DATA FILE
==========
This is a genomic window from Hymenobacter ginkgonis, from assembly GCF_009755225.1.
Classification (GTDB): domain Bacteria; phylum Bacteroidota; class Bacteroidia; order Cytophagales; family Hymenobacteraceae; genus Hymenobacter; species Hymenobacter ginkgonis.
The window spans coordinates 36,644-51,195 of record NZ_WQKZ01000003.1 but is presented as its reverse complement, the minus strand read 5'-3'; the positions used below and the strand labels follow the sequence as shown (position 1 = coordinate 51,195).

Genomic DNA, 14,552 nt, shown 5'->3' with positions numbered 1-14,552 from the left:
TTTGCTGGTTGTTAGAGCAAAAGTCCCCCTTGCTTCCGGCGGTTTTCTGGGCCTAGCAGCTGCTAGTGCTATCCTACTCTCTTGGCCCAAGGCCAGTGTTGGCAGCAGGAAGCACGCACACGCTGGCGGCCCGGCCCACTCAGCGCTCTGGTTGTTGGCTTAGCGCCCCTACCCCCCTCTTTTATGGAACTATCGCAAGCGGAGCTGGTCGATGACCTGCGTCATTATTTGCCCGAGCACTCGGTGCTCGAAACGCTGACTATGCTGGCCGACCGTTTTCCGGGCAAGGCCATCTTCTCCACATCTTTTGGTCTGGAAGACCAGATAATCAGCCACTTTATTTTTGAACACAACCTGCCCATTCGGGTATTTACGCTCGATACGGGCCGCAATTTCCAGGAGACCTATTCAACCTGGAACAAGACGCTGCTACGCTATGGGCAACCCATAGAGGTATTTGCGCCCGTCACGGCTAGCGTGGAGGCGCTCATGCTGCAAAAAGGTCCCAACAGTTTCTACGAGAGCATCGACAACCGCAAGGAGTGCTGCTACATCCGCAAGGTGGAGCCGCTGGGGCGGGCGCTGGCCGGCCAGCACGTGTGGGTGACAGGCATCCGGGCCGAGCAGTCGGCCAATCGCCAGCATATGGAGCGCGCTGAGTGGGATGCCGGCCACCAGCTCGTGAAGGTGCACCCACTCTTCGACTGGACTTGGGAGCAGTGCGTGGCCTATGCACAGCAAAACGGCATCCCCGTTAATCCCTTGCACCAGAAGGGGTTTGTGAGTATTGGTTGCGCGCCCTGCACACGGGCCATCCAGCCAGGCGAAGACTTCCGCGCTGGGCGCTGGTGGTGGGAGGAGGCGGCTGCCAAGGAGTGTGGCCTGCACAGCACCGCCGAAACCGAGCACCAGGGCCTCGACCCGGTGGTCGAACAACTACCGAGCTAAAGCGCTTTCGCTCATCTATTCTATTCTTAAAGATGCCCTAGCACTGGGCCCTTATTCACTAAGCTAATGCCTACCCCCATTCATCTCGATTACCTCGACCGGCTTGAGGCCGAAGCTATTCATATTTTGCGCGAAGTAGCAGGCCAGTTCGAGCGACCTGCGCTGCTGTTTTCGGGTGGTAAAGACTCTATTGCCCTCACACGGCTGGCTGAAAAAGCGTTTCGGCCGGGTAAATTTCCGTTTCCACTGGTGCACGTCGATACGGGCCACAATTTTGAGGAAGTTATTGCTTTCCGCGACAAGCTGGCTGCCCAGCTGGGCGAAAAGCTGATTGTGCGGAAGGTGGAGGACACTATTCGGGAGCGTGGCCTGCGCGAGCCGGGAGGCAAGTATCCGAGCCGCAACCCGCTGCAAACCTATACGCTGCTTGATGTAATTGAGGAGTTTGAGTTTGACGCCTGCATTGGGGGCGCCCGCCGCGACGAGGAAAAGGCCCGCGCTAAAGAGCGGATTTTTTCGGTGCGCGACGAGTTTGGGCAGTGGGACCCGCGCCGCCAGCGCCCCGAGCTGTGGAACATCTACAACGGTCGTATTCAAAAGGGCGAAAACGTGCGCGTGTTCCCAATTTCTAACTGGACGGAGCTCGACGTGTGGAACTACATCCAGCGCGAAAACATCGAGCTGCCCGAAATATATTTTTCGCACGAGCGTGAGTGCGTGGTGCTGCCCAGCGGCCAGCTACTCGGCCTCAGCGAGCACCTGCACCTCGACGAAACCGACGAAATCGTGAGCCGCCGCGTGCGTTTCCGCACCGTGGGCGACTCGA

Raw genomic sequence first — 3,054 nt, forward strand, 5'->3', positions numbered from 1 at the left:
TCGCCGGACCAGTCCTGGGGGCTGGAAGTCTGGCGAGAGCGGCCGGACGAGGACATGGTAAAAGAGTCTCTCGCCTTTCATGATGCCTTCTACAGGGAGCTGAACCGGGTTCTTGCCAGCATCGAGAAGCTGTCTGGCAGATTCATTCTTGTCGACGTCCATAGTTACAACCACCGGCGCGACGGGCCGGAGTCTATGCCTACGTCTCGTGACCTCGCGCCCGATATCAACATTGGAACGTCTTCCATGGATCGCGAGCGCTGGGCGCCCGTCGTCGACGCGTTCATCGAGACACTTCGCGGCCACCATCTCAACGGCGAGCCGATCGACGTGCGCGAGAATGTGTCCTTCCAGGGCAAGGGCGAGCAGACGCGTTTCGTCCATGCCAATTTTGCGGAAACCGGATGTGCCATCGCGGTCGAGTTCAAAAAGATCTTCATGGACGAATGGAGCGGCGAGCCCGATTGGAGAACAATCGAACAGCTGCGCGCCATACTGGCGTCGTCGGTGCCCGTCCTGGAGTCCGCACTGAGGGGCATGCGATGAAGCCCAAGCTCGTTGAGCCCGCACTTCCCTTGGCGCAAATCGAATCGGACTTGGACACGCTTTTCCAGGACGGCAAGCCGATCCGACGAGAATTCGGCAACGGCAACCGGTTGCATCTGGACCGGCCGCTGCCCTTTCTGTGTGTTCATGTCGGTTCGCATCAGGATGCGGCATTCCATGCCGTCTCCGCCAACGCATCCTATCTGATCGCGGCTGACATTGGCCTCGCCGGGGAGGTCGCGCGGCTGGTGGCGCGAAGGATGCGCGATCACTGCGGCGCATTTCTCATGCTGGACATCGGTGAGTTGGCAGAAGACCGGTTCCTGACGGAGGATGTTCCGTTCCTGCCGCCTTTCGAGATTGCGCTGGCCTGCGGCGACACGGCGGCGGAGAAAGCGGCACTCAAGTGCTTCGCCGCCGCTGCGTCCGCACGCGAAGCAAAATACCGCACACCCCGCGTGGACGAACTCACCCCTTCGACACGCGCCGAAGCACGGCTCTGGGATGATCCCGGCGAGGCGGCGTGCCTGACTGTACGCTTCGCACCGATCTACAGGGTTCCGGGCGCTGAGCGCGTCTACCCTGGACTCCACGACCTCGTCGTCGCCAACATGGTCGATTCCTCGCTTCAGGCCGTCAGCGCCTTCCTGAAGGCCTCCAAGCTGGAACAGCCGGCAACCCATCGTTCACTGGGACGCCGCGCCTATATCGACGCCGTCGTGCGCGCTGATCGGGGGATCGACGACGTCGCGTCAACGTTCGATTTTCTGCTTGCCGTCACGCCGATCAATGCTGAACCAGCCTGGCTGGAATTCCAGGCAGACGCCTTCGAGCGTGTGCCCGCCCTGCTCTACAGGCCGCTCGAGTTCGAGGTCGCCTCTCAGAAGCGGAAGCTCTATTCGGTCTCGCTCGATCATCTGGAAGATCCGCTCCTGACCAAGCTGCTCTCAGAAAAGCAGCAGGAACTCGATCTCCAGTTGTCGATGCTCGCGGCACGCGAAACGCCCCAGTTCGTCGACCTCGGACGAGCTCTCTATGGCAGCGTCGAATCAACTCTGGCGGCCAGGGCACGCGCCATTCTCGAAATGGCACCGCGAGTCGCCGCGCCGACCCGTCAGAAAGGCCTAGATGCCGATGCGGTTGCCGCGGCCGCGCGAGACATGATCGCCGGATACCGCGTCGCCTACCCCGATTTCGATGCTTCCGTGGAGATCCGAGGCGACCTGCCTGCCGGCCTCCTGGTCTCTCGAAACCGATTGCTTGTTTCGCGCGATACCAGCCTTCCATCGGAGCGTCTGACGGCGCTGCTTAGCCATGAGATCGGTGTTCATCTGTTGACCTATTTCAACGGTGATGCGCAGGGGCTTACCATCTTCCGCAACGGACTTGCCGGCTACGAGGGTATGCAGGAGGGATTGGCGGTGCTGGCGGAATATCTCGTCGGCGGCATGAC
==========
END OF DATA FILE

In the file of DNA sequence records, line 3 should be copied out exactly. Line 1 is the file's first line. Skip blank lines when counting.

The window spans coordinates 36,644-51,195 of record NZ_WQKZ01000003.1 but is presented as its reverse complement, the minus strand read 5'-3'; the positions used below and the strand labels follow the sequence as shown (position 1 = coordinate 51,195).